Lescot broke with Italian conventions by using the Corinthian order on the ground floor. The entrance of the left and central pavilions gave access to the Salle des Caryatides while the one on the right leads to the Henri II staircase. The monogram of Henri II appears between the columns, including two where the H is entwined with two D's. This was once thought to be a reference to Diane de Poitiers but the D's are now believed to be crescents, which Henri II had chosen as his symbol. Many of the royal monograms on the Louvre combine the initials of the king and queen but to include a reference to your mistress would normally need to be more coded.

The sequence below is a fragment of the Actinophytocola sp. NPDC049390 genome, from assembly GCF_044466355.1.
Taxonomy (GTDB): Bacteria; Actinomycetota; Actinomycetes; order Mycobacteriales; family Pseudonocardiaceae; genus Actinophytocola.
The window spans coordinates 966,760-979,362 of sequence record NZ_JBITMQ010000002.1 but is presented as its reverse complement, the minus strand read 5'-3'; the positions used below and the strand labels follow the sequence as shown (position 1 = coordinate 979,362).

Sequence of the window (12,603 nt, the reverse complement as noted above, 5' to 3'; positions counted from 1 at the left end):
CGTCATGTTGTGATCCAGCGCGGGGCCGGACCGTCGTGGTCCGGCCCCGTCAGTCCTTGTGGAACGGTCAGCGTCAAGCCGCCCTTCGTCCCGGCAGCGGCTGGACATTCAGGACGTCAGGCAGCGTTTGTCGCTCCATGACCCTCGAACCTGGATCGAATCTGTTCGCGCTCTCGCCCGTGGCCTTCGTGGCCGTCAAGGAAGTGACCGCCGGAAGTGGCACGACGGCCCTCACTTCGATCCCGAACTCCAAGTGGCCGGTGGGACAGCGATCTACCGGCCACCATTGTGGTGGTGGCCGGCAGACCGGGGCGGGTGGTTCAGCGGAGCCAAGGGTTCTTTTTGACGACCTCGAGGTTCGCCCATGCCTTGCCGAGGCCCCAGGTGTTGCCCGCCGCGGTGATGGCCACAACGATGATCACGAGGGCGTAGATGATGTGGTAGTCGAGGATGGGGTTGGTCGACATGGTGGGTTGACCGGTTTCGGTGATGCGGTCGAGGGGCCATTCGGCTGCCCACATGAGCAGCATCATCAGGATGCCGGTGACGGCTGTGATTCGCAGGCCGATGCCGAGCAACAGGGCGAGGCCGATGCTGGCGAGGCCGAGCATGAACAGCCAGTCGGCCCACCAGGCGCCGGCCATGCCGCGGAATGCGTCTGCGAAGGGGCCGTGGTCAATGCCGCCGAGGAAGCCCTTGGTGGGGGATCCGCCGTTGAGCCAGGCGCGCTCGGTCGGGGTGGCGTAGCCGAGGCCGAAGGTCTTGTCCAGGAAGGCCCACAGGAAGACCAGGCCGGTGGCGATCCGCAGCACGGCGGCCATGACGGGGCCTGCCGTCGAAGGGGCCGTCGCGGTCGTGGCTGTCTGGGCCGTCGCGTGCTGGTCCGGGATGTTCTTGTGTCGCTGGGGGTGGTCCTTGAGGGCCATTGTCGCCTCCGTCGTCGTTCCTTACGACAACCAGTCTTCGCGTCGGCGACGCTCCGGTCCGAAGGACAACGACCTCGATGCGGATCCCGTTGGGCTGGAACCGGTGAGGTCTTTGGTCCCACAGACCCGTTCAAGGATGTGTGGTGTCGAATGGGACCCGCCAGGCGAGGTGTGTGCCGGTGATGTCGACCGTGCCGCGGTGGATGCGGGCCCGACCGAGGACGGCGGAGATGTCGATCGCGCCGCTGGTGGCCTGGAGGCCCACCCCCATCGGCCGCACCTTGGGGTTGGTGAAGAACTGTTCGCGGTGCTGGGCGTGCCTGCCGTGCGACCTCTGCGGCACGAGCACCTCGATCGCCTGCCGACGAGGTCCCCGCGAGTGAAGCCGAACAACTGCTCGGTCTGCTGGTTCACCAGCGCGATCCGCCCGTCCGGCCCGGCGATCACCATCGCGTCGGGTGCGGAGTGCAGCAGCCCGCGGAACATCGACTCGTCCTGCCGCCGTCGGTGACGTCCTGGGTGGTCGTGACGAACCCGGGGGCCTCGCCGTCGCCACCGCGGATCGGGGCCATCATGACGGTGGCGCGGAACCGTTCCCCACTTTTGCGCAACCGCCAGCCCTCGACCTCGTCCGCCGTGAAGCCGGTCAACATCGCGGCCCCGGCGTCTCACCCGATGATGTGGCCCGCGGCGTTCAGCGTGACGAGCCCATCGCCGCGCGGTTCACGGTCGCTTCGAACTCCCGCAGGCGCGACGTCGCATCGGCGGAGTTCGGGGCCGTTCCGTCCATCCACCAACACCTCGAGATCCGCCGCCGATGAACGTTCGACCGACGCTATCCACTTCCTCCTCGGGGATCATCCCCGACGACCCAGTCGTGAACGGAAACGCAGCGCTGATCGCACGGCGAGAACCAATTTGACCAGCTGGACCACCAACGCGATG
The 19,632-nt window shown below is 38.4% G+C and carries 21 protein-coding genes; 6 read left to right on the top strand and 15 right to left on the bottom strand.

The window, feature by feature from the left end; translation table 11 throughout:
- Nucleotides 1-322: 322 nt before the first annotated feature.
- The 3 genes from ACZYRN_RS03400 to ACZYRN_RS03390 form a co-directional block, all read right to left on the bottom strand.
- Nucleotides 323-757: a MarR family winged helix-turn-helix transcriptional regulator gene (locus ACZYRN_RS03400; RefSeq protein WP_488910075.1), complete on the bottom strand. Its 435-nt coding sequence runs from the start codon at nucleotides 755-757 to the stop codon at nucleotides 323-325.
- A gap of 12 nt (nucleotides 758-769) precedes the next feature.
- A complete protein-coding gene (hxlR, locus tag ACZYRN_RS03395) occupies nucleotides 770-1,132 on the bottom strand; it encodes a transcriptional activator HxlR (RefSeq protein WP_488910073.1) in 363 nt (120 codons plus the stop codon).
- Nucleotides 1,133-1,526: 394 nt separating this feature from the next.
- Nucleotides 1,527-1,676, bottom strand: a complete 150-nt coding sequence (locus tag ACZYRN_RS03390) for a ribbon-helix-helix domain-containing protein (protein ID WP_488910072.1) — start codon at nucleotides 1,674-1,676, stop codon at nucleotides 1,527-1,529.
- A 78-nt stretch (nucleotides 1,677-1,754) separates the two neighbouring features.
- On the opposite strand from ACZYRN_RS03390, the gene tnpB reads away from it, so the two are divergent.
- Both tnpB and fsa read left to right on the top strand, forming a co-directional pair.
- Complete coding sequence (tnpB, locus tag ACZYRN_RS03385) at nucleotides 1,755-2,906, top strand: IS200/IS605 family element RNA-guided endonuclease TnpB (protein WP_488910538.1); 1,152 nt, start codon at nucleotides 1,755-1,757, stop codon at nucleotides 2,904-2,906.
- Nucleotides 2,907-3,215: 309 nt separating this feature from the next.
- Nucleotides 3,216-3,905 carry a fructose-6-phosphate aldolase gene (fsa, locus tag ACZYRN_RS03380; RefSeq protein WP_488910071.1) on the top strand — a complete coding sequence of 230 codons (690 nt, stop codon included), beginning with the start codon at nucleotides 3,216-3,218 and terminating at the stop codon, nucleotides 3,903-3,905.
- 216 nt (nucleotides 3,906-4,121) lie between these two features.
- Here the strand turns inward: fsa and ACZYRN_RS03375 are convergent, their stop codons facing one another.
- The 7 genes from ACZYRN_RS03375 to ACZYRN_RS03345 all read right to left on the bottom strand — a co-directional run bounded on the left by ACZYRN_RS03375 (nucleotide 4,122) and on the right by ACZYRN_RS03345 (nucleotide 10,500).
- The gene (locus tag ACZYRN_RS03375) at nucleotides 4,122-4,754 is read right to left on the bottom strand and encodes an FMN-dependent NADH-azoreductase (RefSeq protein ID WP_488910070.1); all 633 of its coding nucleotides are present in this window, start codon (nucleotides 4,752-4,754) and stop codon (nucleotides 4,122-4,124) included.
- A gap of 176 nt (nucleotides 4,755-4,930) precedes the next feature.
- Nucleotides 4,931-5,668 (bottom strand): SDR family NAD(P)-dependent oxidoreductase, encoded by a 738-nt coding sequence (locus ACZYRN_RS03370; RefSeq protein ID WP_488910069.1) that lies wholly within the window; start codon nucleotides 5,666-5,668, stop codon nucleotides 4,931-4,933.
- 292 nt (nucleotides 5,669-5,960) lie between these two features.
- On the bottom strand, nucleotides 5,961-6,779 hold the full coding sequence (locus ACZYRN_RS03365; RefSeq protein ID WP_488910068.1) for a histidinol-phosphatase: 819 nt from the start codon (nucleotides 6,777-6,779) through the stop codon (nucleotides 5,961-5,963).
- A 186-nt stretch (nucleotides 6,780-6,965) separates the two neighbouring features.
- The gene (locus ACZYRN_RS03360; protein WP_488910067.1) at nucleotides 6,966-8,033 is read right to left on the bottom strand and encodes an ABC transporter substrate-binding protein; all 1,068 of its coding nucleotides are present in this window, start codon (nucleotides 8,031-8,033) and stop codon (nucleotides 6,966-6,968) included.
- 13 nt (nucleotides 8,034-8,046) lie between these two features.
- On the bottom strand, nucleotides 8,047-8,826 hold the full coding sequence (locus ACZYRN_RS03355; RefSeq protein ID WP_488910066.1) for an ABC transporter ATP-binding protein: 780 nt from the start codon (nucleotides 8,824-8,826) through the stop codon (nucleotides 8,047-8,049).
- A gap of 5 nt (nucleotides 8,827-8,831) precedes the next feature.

Unlike the exuberant design of the courtyard, the Lescot's west front was originally quite plain. It was given a significant revamp in the late 1850's to harmonise with the new facades of Cour Napoleon, which had just been built. This included a blind arcade on the ground floor topped with statues. More statuary and a balustrade was also added to the roofline. Lescot's original design seems to have included the pediments over the first-floor windows.

Lescot also started construction of the south wing, which was initially known as the Aile des Reines (Queens' wing) since it was intended to provide a bedchamber for a future Queen and the Queen Mother. The latter had been widowed when Henri II died in a jousting accident in 1559. The oldest son was crowned Francis II but died within the next 18 month and the throne passed to his younger brother Charles IX. The Queen Mother, Catherine de Medicis, acted as regent.